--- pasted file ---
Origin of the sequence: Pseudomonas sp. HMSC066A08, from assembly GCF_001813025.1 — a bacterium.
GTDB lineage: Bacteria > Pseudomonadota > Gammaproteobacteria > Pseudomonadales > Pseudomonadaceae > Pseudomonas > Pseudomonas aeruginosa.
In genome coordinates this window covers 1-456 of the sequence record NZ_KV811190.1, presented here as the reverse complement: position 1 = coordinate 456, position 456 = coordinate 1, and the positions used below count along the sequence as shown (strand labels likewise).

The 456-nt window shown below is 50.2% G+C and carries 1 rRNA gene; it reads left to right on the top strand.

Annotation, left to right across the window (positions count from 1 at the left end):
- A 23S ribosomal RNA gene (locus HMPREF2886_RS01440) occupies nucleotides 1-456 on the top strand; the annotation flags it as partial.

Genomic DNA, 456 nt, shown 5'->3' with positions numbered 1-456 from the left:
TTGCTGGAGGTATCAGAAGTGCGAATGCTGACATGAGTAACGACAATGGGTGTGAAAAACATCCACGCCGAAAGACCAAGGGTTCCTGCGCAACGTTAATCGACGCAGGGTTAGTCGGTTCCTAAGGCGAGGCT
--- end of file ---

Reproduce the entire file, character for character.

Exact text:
Origin of the sequence: Pseudomonas sp. HMSC066A08, from assembly GCF_001813025.1 — a bacterium.
GTDB lineage: Bacteria > Pseudomonadota > Gammaproteobacteria > Pseudomonadales > Pseudomonadaceae > Pseudomonas > Pseudomonas aeruginosa.
In genome coordinates this window covers 1-456 of the sequence record NZ_KV811190.1, presented here as the reverse complement: position 1 = coordinate 456, position 456 = coordinate 1, and the positions used below count along the sequence as shown (strand labels likewise).

The 456-nt window shown below is 50.2% G+C and carries 1 rRNA gene; it reads left to right on the top strand.

Annotation, left to right across the window (positions count from 1 at the left end):
- A 23S ribosomal RNA gene (locus HMPREF2886_RS01440) occupies nucleotides 1-456 on the top strand; the annotation flags it as partial.

Genomic DNA, 456 nt, shown 5'->3' with positions numbered 1-456 from the left:
TTGCTGGAGGTATCAGAAGTGCGAATGCTGACATGAGTAACGACAATGGGTGTGAAAAACATCCACGCCGAAAGACCAAGGGTTCCTGCGCAACGTTAATCGACGCAGGGTTAGTCGGTTCCTAAGGCGAGGCT